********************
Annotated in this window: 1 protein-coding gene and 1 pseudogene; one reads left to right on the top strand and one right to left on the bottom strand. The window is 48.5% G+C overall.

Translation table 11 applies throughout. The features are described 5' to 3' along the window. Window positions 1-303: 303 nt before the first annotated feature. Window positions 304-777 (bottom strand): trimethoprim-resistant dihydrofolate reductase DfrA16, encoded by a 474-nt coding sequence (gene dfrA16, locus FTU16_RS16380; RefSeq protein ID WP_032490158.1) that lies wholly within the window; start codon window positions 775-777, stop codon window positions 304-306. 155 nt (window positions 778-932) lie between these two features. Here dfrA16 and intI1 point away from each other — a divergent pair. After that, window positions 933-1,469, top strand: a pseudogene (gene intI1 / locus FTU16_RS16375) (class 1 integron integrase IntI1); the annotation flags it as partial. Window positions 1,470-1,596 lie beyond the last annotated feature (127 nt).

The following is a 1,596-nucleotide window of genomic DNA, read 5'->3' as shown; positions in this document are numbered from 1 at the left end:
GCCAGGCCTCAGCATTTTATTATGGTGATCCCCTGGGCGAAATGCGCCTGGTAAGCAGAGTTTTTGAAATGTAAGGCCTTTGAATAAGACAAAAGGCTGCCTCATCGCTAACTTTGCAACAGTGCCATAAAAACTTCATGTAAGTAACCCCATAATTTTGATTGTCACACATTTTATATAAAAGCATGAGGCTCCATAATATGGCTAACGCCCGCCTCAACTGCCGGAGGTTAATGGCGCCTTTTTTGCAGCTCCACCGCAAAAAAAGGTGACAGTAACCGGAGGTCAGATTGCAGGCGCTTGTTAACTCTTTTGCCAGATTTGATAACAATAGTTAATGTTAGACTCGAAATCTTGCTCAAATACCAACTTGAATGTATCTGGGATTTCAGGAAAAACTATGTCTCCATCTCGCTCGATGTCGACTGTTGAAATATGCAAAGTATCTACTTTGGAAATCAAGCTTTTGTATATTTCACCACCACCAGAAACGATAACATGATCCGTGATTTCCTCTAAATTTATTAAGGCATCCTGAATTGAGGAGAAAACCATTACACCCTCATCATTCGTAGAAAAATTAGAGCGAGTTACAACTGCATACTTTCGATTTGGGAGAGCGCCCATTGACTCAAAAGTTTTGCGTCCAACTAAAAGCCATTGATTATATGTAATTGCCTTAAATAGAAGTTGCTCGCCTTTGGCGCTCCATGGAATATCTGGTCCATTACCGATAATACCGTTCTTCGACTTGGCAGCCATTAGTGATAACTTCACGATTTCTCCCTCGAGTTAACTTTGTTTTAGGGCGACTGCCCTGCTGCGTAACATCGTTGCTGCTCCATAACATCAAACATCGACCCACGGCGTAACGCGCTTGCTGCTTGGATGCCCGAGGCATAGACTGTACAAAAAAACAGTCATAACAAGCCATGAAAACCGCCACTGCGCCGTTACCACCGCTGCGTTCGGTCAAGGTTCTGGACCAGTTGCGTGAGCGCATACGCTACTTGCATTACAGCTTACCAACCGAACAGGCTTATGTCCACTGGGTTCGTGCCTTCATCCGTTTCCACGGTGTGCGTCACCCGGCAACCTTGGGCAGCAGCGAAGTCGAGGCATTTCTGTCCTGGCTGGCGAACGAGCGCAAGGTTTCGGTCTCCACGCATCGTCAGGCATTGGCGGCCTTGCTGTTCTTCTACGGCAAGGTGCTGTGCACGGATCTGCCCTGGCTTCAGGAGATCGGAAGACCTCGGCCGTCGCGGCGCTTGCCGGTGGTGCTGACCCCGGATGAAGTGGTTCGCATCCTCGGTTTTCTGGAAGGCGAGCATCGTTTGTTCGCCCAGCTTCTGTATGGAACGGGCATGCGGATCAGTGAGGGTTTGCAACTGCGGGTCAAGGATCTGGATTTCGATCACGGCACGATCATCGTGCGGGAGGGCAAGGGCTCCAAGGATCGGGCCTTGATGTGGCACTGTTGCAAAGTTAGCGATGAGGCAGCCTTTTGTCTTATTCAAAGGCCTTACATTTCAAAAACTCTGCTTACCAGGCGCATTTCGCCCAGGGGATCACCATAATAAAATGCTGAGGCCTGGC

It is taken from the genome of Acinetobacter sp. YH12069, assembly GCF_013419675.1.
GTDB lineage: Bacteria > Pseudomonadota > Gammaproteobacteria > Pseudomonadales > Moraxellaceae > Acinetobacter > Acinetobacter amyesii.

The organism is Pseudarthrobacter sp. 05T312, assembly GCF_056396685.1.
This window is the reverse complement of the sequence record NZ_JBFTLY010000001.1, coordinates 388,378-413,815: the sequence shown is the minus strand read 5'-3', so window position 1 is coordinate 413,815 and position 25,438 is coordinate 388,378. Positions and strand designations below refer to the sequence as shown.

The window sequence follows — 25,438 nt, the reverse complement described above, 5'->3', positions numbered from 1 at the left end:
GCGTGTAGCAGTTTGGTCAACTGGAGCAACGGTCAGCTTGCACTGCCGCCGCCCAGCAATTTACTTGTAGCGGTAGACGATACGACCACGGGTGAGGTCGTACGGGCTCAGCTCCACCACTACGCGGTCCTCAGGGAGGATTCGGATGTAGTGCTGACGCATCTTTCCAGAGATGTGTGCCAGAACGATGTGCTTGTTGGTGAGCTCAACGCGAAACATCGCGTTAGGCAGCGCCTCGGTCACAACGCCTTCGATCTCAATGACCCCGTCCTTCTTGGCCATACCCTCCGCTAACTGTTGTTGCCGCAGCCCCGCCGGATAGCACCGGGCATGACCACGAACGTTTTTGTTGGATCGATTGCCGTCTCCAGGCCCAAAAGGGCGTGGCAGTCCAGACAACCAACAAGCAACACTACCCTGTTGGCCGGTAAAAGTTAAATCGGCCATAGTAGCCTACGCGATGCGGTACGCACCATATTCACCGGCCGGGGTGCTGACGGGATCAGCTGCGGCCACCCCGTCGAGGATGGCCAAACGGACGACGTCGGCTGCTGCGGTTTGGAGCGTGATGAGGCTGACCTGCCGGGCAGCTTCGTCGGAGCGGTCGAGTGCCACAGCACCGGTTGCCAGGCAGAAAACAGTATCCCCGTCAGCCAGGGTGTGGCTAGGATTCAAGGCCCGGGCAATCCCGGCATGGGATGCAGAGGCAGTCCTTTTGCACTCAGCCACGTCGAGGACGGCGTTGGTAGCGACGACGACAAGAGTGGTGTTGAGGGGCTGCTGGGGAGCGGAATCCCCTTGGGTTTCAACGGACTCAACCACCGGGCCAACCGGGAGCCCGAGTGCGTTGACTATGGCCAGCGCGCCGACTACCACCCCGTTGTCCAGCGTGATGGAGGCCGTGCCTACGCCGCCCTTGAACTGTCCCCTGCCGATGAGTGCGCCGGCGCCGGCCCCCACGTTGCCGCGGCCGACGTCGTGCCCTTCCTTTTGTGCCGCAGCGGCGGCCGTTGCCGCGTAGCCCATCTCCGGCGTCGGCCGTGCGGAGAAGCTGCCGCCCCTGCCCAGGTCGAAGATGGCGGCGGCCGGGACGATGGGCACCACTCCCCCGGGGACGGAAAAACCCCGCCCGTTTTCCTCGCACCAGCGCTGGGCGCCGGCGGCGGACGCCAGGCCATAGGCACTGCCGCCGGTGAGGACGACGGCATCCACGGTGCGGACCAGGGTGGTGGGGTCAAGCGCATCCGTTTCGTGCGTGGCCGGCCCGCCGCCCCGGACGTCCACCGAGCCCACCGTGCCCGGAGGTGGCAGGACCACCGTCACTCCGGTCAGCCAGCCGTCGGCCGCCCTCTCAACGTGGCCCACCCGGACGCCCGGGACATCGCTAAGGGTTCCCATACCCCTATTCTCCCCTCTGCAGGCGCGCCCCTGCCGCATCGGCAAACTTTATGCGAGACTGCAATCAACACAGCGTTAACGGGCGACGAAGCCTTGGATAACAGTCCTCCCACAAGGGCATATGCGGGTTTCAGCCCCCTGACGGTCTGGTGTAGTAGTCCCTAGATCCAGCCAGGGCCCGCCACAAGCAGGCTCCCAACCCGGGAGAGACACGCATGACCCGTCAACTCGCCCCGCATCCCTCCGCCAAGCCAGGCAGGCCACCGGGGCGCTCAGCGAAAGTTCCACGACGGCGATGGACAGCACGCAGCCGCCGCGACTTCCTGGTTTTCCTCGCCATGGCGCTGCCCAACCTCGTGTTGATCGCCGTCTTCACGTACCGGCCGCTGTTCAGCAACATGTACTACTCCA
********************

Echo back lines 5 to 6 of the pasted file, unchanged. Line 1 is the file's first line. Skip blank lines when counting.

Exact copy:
It is taken from the genome of Acinetobacter sp. YH12069, assembly GCF_013419675.1.
GTDB lineage: Bacteria > Pseudomonadota > Gammaproteobacteria > Pseudomonadales > Moraxellaceae > Acinetobacter > Acinetobacter amyesii.